Friday, October 7, 2011

Bring in the New!

Last night, the National Hockey League rung in the new season with a trio of games on the docket.

The Boston Bruins continued their Stanley Cup celebrations, then played host to the Flyers. Playing the role of party spoilers, Philadelphia squeaked out a 2-1 decision over Boston.

Out west, Stanley Cup finalists, Vancouver, battled the Pittsburgh Penguins. Trailing in the third period, the Canucks drew even with Pittsburgh, but fell in the shootout.

At the Air Canada Centre in Toronto, the Maple Leafs and Canadiens added another chapter to their historic rivalry. The Leafs, hoping for a quick start to begin the season, shutout Montreal 2-0 with James Reimer blocking all shots directed at the Leaf goal.

The stage was set for Maple Leaf fans to party prior to the home opener
The event was held in Maple Leaf Square beside the ACC
The huge outdoor screen showed Leaf highlights
A popular attraction was the Leafs mobile truck which showed the history of the Leaf jersey
The 1967 sweater which serves as the third jersey in 2011-12

In 1942, Montreal and Toronto helped open the initial campaign of the Original Six era.

On the evening of October 31, 1942 Toronto and the New York Rangers met in Maple Leaf Gardens. While fans looked forward to a new hockey season, they couldn't be blamed if their attention was elsewhere.

The headlines in papers across the country kept them aware of events relating to fighting taking place in World War Two. This situation dominated the news. As the Leafs and Rangers were about to collide, troops in Egypt were in a struggle with their German counterparts.

Hockey was not immune when it came to supplying men for active duty. With a number of regular players in the service, roster positions were being filled by new faces.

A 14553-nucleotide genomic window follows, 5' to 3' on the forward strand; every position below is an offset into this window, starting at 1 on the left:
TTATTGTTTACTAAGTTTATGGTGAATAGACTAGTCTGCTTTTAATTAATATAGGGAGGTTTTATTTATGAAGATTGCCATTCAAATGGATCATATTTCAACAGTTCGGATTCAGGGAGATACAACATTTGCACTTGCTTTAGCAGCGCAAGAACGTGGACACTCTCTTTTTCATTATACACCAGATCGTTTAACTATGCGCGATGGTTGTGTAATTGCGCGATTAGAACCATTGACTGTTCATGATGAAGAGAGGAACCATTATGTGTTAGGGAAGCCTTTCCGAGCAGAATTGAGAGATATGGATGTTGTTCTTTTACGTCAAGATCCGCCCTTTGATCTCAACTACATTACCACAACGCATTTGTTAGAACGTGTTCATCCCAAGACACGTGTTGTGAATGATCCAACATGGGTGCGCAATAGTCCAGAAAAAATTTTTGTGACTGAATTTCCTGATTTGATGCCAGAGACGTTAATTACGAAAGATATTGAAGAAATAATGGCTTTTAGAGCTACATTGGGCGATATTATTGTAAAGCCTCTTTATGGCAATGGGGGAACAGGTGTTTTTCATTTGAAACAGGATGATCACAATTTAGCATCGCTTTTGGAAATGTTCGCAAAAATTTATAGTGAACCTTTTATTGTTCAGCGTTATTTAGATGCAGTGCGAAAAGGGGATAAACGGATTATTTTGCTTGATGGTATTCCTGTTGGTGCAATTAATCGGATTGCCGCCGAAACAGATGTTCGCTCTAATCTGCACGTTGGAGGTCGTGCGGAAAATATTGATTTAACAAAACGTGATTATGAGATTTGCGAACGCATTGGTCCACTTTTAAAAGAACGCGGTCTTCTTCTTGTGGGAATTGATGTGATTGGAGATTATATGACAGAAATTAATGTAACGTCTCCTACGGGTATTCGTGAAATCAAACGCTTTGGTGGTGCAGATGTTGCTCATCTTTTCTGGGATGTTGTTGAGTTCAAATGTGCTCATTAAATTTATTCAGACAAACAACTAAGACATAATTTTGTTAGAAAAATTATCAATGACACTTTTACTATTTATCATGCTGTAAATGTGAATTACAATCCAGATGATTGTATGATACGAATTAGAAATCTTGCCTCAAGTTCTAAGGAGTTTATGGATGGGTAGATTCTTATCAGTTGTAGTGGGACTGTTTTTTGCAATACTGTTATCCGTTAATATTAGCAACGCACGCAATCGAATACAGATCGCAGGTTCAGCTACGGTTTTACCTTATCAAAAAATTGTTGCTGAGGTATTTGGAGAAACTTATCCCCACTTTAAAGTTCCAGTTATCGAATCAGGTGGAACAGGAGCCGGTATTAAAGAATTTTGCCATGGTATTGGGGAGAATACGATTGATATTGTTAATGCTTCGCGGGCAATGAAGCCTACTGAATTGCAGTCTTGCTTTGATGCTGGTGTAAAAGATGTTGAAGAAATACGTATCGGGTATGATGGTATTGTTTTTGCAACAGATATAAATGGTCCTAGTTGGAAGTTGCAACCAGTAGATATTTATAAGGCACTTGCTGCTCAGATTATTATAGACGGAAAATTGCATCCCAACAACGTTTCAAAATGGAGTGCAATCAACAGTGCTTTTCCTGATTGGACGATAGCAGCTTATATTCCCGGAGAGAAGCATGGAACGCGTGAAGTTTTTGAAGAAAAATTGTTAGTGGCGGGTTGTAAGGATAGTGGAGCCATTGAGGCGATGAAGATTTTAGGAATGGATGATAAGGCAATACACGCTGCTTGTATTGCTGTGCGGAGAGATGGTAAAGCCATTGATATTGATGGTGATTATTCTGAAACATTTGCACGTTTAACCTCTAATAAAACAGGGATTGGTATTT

For their opening contest in Toronto, New York's squad included a complete line composed of new youngsters. This combination included two 19 year-old players, Bill Goode and Lin Bend. The final spot was secured by 18 year-old Joe Bell. All three were members of the Memorial Cup champion  Portage La Prairie Terriers.

In goal, the Rangers went with rookie Steve Buzinski. He was signed by the Rangers as a replacement for Sugar Jim Henry who was on active duty.

Toronto, who were defending Stanley Cup champs, struck early against Buzinski. By the end of period one, the Leafs held a 3-0 advantage. Following the second period, New York trailed by a score of 4-2. The Leafs added 3 more tallies in the final frame and coasted to a 7-2 victory. 

The Leafs young players made a major contribution to the winning effort. Gaye Stewart, Dud Poile and Shep Mayer combined for 3 goals and 4 assists.

In Montreal, there was a similar story. Between the Habs and Bruins, four players were making their first appearance in the National Hockey League. New to the Bruins roster were Bill Shill, Don Gallinger and Jack Schmidt.

Although there was only one rookie to crack the Canadiens line-up, he turned out to be a significant find. The player in question was Maurice "Rocket" Richard. And it didn't take him long to become involved in the scoring. The first goal was scored in the first-minute of play by Tony Demers. Assisting on the goal was Richard.

The Bruins and Canadiens entered period two knotted at a goal apiece. Montreal took over in the second period building-up a 3-1 lead. The Habs limited Boston to one goal in the third, thus winning the contest 3-2.

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